Eliminating distractions

Recognising the challenge of being productive in the office, some companies are finding ways to facilitate monk mode in the office. “To help employees perform optimally, organisations should take steps to make changes at a policy and design level to facilitate deep work,” says Anjali Raghuvanshi, chief people officer at human resources (HR) consultancy Randstad India. Their offices have private conference rooms and isolated spaces where people can work uninterrupted. Every alternate Friday is a meeting-free day to allow them to work with deep focus on specific activities.

Men’s lifestyle brand XYXX, on the other hand, have an open office plan, with cabins and meeting rooms available for focused work, and a large sunlit terrace doubling up as a quiet zone. “Our flexi-work hours and work-from-home policy enables people to break away and efficiently deliver on priority outcomes,” says Petal Gangurde, chief of brand and culture. The company also encourages 1- to 3-day team lock-aways, which could be them working from a conference room treating it like a control room, a co-working space, or even a coffee shop or a restaurant. That time spent is focused on the task or the project at hand. It can take the form of an intensive brainstorm session or a workshop where the solution is collectively derived.

Gangurde has also been a follower of monk mode, using it for most of her 15-year professional career. “I use it as a tool for total life organisation, especially after I became a mom. It is amazing to ruthlessly prioritise, block time for specific tasks and commit to eliminating distractions.” As a morning person, Gangurde gets a lot of writing done before she gets to the office. “The rest of the day is blocked off a day prior into one-hour blocks for focused brainstorming sessions on key areas that require problem solving. In my experience, teams that huddle and focus on one project at a time are as effective as a Swiss army knife,” she says. The last two hours of her day are for “firefighting”. Before this, she declines anyone who asks if she has 5-minutes because “that’s like a rabbit hole.” She believes monk mode has provided her with enhanced clarity, independence, and quality of life.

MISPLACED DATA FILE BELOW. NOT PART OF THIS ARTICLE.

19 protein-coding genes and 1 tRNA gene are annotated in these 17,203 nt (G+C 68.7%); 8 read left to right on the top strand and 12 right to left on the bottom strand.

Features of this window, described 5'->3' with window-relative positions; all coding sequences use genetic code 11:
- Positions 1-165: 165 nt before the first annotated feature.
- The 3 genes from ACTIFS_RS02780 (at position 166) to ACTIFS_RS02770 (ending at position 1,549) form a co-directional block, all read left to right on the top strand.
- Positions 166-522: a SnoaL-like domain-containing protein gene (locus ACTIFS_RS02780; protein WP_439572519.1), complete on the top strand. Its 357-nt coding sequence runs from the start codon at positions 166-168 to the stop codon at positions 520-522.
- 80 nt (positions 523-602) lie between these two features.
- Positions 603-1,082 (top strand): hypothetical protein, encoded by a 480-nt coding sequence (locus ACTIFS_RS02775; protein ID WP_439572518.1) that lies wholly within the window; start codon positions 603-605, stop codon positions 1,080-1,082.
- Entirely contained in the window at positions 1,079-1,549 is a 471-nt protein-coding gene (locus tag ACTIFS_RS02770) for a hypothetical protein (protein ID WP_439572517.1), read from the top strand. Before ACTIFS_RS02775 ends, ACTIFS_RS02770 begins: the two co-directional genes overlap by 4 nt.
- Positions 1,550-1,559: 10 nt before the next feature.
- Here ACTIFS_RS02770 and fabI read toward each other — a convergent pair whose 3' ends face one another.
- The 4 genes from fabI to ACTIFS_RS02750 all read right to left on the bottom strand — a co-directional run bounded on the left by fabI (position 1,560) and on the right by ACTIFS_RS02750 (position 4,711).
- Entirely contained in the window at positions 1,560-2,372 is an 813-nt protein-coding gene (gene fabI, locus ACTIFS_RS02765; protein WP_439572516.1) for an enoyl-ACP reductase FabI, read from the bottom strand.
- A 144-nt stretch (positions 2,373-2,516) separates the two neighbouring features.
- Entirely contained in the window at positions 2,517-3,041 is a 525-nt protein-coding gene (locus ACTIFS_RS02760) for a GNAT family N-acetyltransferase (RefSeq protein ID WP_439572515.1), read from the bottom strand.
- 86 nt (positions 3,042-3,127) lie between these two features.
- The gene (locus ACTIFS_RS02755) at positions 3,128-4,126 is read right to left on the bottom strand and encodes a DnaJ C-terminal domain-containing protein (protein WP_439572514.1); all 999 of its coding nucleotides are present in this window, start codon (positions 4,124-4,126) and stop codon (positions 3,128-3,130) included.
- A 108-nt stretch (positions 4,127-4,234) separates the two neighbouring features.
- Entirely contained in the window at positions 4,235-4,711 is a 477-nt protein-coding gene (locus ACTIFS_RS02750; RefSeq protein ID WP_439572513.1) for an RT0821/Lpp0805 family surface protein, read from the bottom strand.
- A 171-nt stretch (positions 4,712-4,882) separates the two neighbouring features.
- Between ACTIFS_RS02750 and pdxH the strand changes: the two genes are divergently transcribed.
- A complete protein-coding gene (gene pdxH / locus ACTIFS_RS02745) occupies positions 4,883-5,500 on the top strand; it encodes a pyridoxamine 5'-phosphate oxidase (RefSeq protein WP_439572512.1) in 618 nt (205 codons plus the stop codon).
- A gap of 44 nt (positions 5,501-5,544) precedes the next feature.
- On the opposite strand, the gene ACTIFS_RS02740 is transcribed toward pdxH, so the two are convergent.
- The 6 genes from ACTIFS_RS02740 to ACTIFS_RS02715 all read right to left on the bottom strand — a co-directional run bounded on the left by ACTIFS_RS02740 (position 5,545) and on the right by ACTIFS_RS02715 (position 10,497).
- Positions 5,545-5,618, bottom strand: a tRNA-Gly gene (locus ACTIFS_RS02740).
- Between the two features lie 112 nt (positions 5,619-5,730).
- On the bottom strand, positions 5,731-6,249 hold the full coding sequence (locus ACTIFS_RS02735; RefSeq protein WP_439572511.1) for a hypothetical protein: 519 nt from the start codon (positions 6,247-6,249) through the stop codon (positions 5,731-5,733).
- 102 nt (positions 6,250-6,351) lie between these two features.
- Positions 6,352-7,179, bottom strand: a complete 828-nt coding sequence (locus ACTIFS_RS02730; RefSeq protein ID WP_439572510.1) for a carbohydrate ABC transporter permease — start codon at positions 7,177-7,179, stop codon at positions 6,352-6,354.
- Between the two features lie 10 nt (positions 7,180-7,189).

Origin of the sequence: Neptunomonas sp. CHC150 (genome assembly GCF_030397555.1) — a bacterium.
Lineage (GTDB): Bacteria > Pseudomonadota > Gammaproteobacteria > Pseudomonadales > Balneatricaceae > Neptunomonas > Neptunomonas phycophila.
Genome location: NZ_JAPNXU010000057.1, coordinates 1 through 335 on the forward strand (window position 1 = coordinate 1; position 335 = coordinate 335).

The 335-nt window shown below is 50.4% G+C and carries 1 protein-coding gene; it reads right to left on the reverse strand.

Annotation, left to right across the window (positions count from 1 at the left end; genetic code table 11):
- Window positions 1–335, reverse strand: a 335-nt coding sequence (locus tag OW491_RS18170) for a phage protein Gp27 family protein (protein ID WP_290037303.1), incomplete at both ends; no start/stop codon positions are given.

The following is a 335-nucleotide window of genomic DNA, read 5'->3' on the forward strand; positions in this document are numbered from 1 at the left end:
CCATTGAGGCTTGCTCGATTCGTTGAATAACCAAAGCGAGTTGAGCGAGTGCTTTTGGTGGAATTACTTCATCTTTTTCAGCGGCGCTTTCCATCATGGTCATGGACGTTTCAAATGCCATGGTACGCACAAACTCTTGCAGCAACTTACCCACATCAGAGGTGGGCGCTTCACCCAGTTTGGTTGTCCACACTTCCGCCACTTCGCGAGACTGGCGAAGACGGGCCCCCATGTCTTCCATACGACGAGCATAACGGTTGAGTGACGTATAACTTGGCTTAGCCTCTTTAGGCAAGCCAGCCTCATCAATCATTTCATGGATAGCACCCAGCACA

Workforce management platform Talent500 has provisions to create a productive work environment, including daily time blocks when everyone is encouraged to disconnect from digital communication and focus on critical tasks, no-Friday meetings, and encouraging employees to identify a problem area each quarter and convert it into a passion project. “By prioritising monk mode, we are creating an environment that benefits not only employee productivity but also their well-being and job satisfaction,” says Saurabh Kale, head of people and culture.

Beyond organisational support, it boils down to individual resolve. “It isn’t easy to train the mind to concentrate on a single task, especially if you have been multitasking for ages, and social media, socialising or entertainment have become a necessary way of life,” says Radhika Vivek, senior partner at executive search firm Transearch India. “Working in monk mode needs to be for shorter time durations with exclusive attention to a subject or an activity concentrated in hours, and extending in bursts of time to a week or a few months.” This itself, she believes, if practised earnestly, can significantly improve mental clarity and productivity and reduce stress levels.

For those who practise it, there have been benefits that extend beyond productivity and the task at hand. “I value my time outside of work and make it a point to enjoy it. The work rituals have also helped me build and sustain self-care rituals and carve out time with family or friends,” says Balaji. For Arora, the focus and mindfulness has helped her to connect more meaningfully with work, and form deeper connections with those around her as one learns to focus undivided attention on conversations and personal connections. As with any practice, there will be challenges and she recommends being kind to yourself. “One can never be perfect. Some days you may be low or unmotivated. Give yourself a break and come back to it again.”

Reem Khokhar is a Delhi-based writer.